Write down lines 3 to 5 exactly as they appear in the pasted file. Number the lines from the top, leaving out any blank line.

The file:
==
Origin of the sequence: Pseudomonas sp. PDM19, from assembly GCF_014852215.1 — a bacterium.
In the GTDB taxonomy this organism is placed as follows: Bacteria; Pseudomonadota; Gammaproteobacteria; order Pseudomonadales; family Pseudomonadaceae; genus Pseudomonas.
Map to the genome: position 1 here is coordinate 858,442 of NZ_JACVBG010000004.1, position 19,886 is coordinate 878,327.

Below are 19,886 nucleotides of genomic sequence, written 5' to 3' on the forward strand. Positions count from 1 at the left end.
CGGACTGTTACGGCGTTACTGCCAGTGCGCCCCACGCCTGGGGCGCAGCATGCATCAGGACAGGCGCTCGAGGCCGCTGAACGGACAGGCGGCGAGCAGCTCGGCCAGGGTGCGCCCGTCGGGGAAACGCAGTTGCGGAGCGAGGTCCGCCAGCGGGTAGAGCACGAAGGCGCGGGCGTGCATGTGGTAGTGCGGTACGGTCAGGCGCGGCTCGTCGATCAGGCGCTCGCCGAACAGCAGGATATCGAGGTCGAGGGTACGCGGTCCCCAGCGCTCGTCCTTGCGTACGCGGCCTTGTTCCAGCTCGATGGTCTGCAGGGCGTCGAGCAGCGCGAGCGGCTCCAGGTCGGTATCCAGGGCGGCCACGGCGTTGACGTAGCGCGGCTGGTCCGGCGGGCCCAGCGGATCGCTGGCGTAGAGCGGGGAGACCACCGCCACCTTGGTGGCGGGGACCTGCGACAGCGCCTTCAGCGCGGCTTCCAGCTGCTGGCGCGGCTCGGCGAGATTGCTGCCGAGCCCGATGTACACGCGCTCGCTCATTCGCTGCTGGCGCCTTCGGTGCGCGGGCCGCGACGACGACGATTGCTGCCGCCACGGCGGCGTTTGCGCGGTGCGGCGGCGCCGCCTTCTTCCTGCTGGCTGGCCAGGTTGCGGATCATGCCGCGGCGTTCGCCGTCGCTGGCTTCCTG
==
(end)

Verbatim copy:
Map to the genome: position 1 here is coordinate 858,442 of NZ_JACVBG010000004.1, position 19,886 is coordinate 878,327.

Below are 19,886 nucleotides of genomic sequence, written 5' to 3' on the forward strand. Positions count from 1 at the left end.
CGGACTGTTACGGCGTTACTGCCAGTGCGCCCCACGCCTGGGGCGCAGCATGCATCAGGACAGGCGCTCGAGGCCGCTGAACGGACAGGCGGCGAGCAGCTCGGCCAGGGTGCGCCCGTCGGGGAAACGCAGTTGCGGAGCGAGGTCCGCCAGCGGGTAGAGCACGAAGGCGCGGGCGTGCATGTGGTAGTGCGGTACGGTCAGGCGCGGCTCGTCGATCAGGCGCTCGCCGAACAGCAGGATATCGAGGTCGAGGGTACGCGGTCCCCAGCGCTCGTCCTTGCGTACGCGGCCTTGTTCCAGCTCGATGGTCTGCAGGGCGTCGAGCAGCGCGAGCGGCTCCAGGTCGGTATCCAGGGCGGCCACGGCGTTGACGTAGCGCGGCTGGTCCGGCGGGCCCAGCGGATCGCTGGCGTAGAGCGGGGAGACCACCGCCACCTTGGTGGCGGGGACCTGCGACAGCGCCTTCAGCGCGGCTTCCAGCTGCTGGCGCGGCTCGGCGAGATTGCTGCCGAGCCCGATGTACACGCGCTCGCTCATTCGCTGCTGGCGCCTTCGGTGCGCGGGCCGCGACGACGACGATTGCTGCCGCCACGGCGGCGTTTGCGCGGTGCGGCGGCGCCGCCTTCTTCCTGCTGGCTGGCCAGGTTGCGGATCATGCCGCGGCGTTCGCCGTCGCTGGCTTCCTG